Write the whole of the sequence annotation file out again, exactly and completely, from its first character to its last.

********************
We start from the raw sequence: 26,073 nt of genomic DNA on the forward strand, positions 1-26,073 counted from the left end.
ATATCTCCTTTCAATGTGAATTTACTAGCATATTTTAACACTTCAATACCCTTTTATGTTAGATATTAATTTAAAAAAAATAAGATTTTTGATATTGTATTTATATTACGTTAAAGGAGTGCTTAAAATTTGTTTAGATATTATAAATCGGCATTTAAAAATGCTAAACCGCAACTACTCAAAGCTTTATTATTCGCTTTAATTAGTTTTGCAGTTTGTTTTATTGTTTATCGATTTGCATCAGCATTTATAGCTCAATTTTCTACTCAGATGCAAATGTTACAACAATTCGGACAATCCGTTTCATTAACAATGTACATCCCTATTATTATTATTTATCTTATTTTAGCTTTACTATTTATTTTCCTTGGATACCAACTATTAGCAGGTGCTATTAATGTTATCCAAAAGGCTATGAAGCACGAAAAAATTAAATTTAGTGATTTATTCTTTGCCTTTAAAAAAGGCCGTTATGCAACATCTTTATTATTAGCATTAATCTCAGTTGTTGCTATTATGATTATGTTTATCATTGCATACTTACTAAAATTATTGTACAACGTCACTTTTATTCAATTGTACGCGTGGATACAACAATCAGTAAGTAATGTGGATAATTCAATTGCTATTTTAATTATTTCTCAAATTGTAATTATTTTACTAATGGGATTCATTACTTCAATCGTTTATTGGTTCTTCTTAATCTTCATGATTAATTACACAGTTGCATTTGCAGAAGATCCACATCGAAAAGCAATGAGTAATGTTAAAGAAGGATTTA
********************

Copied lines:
We start from the raw sequence: 26,073 nt of genomic DNA on the forward strand, positions 1-26,073 counted from the left end.
ATATCTCCTTTCAATGTGAATTTACTAGCATATTTTAACACTTCAATACCCTTTTATGTTAGATATTAATTTAAAAAAAATAAGATTTTTGATATTGTATTTATATTACGTTAAAGGAGTGCTTAAAATTTGTTTAGATATTATAAATCGGCATTTAAAAATGCTAAACCGCAACTACTCAAAGCTTTATTATTCGCTTTAATTAGTTTTGCAGTTTGTTTTATTGTTTATCGATTTGCATCAGCATTTATAGCTCAATTTTCTACTCAGATGCAAATGTTACAACAATTCGGACAATCCGTTTCATTAACAATGTACATCCCTATTATTATTATTTATCTTATTTTAGCTTTACTATTTATTTTCCTTGGATACCAACTATTAGCAGGTGCTATTAATGTTATCCAAAAGGCTATGAAGCACGAAAAAATTAAATTTAGTGATTTATTCTTTGCCTTTAAAAAAGGCCGTTATGCAACATCTTTATTATTAGCATTAATCTCAGTTGTTGCTATTATGATTATGTTTATCATTGCATACTTACTAAAATTATTGTACAACGTCACTTTTATTCAATTGTACGCGTGGATACAACAATCAGTAAGTAATGTGGATAATTCAATTGCTATTTTAATTATTTCTCAAATTGTAATTATTTTACTAATGGGATTCATTACTTCAATCGTTTATTGGTTCTTCTTAATCTTCATGATTAATTACACAGTTGCATTTGCAGAAGATCCACATCGAAAAGCAATGAGTAATGTTAAAGAAGGATTTA